Tech is wrapping up food and drink

From squeezy bottles to stand-up pouches, the finest packaging innovations successfully capture the imagination of consumers while presenting new growth opportunities for food businesses.

At its heart, food and beverage packaging has to be attractive, functional and durable. But with awareness growing around the environmental impact of sending food and packaging waste to landfill, the onus is increasingly on suppliers to ensure that packaging solutions are also sustainable and optimise resources efficiently.

Green is the new black

“Now, more than ever in the packaging industry, green is the new black and businesses are focusing increasingly on their carbon-cutting credentials. The packaging industry has to respond to that,” says Eric Collins, managing director of Nampak Plastics Europe.

One response has been through the development of packaging that extends the shelf life of food, thereby reducing the chances of it being thrown away by food retailers or households.

Notable innovations in this area include thermal bags that preserve the quality of fresh meats by protecting them from temperature changes, and packaging which employs high pressure techniques to hermetically seal the produce, preventing oxygen and water vapour from getting in and thus extending the shelf life of foods such as fresh fish by up to 20 days.

Other packaging suppliers are focused on designing processes or materials that reduce contamination in the recycling stream by, for example, creating secure seals for ready meals that can be removed in the hot wash process employed by recycling companies, thereby allowing the entire PET plastic tray to be recycled, or developing films that are themselves fully biodegradable.

Biopac’s “I’m a green cup” product is lined with a starch material and 100 per cent compostable

Biopac’s “I’m a green cup” product is lined with a starch material and 100 per cent compostable

Although recycling rates have risen steadily in the UK in recent decades, thanks to public awareness campaigns and greater use of recyclable materials in packaging, there are certain pockets of the food sector where packaging is still most likely to end up in landfill. One such area is disposable cups, which have attracted negative attention from campaigners for their lack of recyclability through normal waste collection services.

In a bid to find a solution to the problem, environmental packaging specialist Biopac has launched “I’m a green cup”, a single-serve cup lined with a starch material which makes it 100 per cent compostable, aimed at food businesses that want to demonstrate their commitment to the environment.

Convenience at the core

Convenience is another major selling point for food packaging manufacturers and a key driver of innovation. “Whether it is portion control, food on the go, easy handling or microwavable, consumers are increasingly seeking out products that cater to their on-the-go lifestyles,” says Nick Smith, managing director of packaging supplier Parkside.

Nampak’s Mr Collins cites laundry care products as a fast-moving consumer goods category where creative packaging has positively influenced buying behaviour. “Added-value functions such as ‘controlled dosing’, which helps cut down on wastage, have been really well received by customers and is contributing to sales growth in the market,” he says.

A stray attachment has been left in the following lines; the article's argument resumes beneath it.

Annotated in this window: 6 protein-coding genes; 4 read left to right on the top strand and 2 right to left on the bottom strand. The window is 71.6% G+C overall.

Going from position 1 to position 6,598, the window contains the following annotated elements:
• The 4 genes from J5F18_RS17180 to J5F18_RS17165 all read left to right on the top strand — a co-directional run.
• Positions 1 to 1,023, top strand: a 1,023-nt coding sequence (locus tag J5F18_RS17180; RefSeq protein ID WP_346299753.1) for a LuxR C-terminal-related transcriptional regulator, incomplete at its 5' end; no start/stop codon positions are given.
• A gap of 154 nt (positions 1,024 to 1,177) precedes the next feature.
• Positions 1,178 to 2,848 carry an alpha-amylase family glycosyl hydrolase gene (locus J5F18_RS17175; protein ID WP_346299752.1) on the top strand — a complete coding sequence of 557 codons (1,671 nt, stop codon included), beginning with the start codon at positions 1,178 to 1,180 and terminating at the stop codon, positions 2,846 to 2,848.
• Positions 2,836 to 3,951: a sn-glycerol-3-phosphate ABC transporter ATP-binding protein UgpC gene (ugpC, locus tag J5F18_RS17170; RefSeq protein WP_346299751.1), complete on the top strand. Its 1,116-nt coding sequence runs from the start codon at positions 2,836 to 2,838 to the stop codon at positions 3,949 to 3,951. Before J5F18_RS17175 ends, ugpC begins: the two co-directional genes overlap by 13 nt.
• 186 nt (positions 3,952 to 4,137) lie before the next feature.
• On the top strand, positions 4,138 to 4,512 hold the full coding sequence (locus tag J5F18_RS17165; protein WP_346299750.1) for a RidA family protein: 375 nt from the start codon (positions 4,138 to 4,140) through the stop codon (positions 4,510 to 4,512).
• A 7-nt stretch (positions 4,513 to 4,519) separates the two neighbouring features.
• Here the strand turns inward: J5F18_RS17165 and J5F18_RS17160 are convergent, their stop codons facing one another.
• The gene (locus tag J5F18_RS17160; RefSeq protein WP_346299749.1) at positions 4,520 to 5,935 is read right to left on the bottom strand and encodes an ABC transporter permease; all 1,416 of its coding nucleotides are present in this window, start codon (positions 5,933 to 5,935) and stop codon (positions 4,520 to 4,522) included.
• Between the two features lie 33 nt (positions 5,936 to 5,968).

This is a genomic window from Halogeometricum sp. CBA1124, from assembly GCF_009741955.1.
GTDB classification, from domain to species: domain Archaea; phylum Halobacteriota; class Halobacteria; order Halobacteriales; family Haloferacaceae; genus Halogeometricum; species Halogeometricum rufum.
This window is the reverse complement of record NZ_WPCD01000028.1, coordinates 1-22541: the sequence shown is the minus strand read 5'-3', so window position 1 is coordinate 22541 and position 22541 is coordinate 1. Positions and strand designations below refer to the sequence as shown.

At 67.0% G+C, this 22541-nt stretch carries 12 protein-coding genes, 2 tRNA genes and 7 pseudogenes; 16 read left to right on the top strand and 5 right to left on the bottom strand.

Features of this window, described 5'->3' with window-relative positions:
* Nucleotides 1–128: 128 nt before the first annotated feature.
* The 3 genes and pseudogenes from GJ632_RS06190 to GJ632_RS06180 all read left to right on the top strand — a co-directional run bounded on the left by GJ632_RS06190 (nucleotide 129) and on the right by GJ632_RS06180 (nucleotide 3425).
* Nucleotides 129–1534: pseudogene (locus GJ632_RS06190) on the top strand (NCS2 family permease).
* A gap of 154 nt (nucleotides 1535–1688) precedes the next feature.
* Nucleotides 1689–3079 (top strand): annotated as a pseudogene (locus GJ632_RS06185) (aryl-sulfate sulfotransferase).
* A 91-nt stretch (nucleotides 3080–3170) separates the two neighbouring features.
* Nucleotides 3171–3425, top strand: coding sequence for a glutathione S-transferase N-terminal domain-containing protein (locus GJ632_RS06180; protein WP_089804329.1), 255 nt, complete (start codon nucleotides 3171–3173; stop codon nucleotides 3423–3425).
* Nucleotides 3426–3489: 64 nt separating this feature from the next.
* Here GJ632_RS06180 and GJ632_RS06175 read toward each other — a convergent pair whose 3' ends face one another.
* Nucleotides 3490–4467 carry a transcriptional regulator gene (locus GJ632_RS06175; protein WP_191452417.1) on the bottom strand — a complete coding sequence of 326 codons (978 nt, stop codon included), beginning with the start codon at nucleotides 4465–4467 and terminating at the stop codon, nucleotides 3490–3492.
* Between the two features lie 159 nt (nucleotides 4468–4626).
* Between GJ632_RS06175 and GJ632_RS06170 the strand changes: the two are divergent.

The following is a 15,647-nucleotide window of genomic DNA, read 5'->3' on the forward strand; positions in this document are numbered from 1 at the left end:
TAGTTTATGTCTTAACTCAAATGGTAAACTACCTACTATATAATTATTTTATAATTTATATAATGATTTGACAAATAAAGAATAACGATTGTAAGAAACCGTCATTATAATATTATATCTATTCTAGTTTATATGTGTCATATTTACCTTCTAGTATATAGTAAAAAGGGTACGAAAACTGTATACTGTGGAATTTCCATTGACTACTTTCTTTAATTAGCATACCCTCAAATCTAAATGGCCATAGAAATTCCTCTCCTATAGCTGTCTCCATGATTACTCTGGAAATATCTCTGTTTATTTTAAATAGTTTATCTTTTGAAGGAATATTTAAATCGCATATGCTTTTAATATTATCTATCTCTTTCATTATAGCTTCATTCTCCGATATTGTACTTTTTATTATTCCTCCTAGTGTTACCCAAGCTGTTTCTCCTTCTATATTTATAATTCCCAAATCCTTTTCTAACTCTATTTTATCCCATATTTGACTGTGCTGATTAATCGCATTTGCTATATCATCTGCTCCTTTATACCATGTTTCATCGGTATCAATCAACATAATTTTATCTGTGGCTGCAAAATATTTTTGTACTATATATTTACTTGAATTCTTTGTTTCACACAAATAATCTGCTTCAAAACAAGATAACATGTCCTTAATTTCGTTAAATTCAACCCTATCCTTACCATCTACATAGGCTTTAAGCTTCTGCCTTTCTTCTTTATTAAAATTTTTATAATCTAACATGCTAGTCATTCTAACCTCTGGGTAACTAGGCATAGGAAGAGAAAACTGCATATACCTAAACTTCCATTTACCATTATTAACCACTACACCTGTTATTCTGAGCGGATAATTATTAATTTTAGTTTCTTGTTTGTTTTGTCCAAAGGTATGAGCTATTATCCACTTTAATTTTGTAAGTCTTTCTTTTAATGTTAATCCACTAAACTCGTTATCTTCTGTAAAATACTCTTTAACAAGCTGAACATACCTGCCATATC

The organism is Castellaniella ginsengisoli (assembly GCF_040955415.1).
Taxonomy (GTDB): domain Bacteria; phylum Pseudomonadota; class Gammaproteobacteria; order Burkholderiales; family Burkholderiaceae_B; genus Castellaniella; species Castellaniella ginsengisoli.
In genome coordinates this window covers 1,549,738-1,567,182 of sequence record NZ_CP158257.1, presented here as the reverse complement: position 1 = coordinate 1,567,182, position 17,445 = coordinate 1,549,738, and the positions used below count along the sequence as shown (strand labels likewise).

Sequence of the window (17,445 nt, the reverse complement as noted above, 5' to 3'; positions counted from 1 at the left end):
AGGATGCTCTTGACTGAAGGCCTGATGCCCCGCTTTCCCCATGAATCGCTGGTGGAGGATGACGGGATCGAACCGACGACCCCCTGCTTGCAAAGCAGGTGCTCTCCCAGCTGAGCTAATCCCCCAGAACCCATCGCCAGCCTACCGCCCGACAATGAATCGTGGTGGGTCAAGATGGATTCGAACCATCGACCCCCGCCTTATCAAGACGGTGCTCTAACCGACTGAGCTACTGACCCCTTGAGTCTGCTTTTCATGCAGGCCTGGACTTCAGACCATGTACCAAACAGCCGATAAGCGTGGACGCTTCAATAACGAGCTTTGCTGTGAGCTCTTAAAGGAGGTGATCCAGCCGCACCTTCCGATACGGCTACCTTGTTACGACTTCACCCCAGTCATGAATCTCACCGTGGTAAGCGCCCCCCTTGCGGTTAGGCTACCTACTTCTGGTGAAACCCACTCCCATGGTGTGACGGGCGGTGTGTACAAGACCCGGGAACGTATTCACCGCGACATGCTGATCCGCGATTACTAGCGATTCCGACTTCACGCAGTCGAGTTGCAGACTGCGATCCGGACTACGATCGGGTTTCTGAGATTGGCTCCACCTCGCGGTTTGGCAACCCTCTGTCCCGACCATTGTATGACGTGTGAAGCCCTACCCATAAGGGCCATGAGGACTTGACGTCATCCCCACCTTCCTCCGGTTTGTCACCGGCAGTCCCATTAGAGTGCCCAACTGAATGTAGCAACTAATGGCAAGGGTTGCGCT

packaging and the environment

Oven ready roast-in-the-bag packaging for poultry, which uses a polyester base film with oven-proof inks, is another innovation that has been developed with consumer convenience in mind. “Poultry tended to be sold on trays with a stretch overwrap, often resulting in leaking packs, which pose a food-safety risk,” says Stephanie Poole, convenience foods sales specialist at Sealed Air.

Looking beyond material innovations, digital technologies are increasingly being incorporated into food and drink packaging to enhance the shopper experience.

Scottish firm Insignia Technologies has developed a “smart” label that it believes has the potential to replace the often confusing use-by or best-before date stamps found on food products around the world. Once a package is opened, an intelligent label embedded on the inside of the product sets off a timer, which responds with a colour change from yellow to purple as the product’s freshness deteriorates.

Digital innovation

Food brands are also using digital packaging technologies to engage and inform their customers. Italian pasta brand Barilla has been working in partnership with the software giant Cisco to develop a platform whereby shoppers can scan a QR code on the back of selected Barilla products, which allows them to track and trace the journey of their pasta all the way from the wheat field to the supermarket shelf.

The technology behind QR codes has been around for some time, but there remains a feeling that their potential has yet to be fully realised in the UK food and drink sector.

“QR codes are ubiquitous in China, South Korea and other parts of Asia, and are used for sophisticated transactions and personalised interactions. However, they are used much less widely and well in Western markets,” says Andy Hobsbawm, co-founder and chief marketing officer at smart products platform EVRYTHNG.

“We’re familiar with QR codes on our boarding passes and train tickets, but a lack of imagination in how to use QR codes for marketing meant consumers were turned off because there was never much value in scanning beyond linking to a website,” he says.

But Mr Hobsbawm believes there is potential for QR codes to provide a valuable function in the food and drink industry by serving up personalised, “in the moment” experiences to consumers in the form of loyalty rewards, personalised offers or provenance information. Further proof, as if it were needed, that there’s much more to modern food and beverage packaging than meets than eye.